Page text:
Keeping M. D. Anderson vital
Like so many organizations feeling the pinch of today’s economy, M. D. Anderson has made important decisions to protect its ability to deliver the best in knowledge-driven patient care.
To maintain the institution’s economic equilibrium, M. D. Anderson’s leaders developed a variety of cost-cutting opportunities and examined ways to increase patient volumes.
What resulted, among many moves, was a major change in April 2009 that yielded positive results: M. D. Anderson removed medical criteria for persons who sought treatment or second opinions, opening the doors to more patients.
Without these criteria, more patients had access to M. D. Anderson’s standard of care and clinical trials. Along the way, the institution was able to streamline financial clearance and get patients in faster for their first appointments.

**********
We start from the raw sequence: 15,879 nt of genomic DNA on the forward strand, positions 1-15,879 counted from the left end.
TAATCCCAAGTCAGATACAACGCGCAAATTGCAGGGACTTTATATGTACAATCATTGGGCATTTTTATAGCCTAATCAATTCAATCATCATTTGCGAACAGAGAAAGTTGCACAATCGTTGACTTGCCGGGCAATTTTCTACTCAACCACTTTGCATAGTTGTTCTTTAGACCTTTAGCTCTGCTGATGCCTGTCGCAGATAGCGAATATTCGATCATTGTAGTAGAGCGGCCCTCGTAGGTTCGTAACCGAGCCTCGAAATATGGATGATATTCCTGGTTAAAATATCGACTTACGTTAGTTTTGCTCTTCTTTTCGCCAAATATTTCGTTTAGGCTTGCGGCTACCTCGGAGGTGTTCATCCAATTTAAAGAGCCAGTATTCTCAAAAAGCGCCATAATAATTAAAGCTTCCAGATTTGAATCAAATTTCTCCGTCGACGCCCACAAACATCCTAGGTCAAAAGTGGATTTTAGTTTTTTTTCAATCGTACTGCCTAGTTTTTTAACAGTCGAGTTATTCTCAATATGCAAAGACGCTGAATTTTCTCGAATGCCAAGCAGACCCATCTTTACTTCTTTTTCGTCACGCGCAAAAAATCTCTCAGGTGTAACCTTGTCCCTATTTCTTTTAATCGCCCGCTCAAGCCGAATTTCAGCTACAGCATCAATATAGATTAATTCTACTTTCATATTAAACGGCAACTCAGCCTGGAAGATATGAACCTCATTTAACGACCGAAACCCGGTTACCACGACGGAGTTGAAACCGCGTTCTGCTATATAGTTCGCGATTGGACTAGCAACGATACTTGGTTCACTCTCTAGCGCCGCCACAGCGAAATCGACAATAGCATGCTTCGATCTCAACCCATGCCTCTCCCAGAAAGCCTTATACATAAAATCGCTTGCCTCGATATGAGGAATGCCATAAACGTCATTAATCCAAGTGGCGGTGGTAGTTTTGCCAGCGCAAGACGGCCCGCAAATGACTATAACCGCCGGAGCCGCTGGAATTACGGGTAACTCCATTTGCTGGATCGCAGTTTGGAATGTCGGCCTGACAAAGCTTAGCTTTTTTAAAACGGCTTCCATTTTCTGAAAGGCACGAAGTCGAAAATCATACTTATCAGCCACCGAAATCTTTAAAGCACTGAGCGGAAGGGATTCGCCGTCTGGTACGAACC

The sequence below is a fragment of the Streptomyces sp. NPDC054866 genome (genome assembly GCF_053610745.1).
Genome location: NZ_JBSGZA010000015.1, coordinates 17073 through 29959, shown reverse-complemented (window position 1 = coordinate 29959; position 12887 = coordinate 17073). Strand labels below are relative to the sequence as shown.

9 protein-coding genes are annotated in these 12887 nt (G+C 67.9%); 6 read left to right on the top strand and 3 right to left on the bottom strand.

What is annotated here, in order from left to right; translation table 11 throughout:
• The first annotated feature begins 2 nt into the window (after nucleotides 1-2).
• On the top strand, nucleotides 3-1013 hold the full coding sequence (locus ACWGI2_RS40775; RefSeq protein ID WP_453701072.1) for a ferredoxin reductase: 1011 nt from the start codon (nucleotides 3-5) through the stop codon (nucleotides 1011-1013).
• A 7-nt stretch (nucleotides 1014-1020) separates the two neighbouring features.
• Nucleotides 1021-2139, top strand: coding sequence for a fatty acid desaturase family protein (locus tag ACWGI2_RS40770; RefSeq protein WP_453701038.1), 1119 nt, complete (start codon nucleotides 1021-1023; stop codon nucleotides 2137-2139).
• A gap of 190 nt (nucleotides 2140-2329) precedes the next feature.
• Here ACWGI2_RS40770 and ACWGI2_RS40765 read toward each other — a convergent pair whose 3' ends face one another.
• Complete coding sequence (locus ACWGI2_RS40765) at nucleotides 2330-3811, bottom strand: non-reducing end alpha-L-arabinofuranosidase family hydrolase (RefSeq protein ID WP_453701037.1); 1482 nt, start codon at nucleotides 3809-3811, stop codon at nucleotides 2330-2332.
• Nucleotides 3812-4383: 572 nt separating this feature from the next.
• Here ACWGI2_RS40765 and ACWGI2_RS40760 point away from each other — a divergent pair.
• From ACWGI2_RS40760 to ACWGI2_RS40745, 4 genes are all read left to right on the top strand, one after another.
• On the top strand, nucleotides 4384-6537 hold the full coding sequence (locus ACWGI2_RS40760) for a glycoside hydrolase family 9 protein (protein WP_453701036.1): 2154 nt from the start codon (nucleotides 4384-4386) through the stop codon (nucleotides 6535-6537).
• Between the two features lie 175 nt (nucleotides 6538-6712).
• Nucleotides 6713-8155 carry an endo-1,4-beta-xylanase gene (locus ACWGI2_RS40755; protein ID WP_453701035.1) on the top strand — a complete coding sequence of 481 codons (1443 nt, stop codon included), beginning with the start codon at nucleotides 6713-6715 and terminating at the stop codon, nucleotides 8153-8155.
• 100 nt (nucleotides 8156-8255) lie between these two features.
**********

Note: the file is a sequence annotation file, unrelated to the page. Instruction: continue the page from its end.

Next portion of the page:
The result: new patient wait times for first appointments were cut in half, from an average of 15 working days to 7.5 days. Some patients who called during this time were even able to get in the same day.
At the end of the fiscal year, there was an average of 6,600 new patient and consult visits per month, an increase from about 5,400 monthly before the new program began.
Despite this increase in daily clinic visits, tests, hospitalizations, surgeries and treatments, patients continued to receive the safe, high-quality care they expect and need from M. D. Anderson.
The solution contributed to strong numbers at the end of the year, although resources to accommodate the increased number of patients were stretched, especially in M. D. Anderson’s Emergency Center and inpatient bed units.
“With the test of troubling financial times came a lesson in balancing the number of patients with the available resources and establishing medical criteria that are simple, transparent, equitable and uniform across the institution while providing M. D. Anderson’s expertise to more patients,” says Thomas Burke, M.D., executive vice president and physician-in-chief.
More patients had access to M. D. Anderson's standard of care and clinical trials.